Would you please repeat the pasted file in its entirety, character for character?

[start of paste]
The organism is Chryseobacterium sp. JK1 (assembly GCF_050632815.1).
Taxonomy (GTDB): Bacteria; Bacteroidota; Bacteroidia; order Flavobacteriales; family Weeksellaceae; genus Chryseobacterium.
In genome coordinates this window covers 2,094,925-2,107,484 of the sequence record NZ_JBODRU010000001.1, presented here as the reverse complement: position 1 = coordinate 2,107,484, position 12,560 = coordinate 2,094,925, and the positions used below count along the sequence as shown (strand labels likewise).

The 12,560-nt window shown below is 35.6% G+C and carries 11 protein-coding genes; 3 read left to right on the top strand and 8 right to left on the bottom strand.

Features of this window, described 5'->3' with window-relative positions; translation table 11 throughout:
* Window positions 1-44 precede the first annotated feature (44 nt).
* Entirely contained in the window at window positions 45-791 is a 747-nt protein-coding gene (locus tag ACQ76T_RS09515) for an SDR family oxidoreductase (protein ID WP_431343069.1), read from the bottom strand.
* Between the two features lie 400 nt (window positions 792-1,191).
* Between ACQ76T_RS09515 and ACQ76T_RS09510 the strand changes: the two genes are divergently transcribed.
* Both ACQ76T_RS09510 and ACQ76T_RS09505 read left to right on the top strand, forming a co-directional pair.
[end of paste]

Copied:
The organism is Chryseobacterium sp. JK1 (assembly GCF_050632815.1).
Taxonomy (GTDB): Bacteria; Bacteroidota; Bacteroidia; order Flavobacteriales; family Weeksellaceae; genus Chryseobacterium.
In genome coordinates this window covers 2,094,925-2,107,484 of the sequence record NZ_JBODRU010000001.1, presented here as the reverse complement: position 1 = coordinate 2,107,484, position 12,560 = coordinate 2,094,925, and the positions used below count along the sequence as shown (strand labels likewise).

The 12,560-nt window shown below is 35.6% G+C and carries 11 protein-coding genes; 3 read left to right on the top strand and 8 right to left on the bottom strand.

Features of this window, described 5'->3' with window-relative positions; translation table 11 throughout:
* Window positions 1-44 precede the first annotated feature (44 nt).
* Entirely contained in the window at window positions 45-791 is a 747-nt protein-coding gene (locus tag ACQ76T_RS09515) for an SDR family oxidoreductase (protein ID WP_431343069.1), read from the bottom strand.
* Between the two features lie 400 nt (window positions 792-1,191).
* Between ACQ76T_RS09515 and ACQ76T_RS09510 the strand changes: the two genes are divergently transcribed.
* Both ACQ76T_RS09510 and ACQ76T_RS09505 read left to right on the top strand, forming a co-directional pair.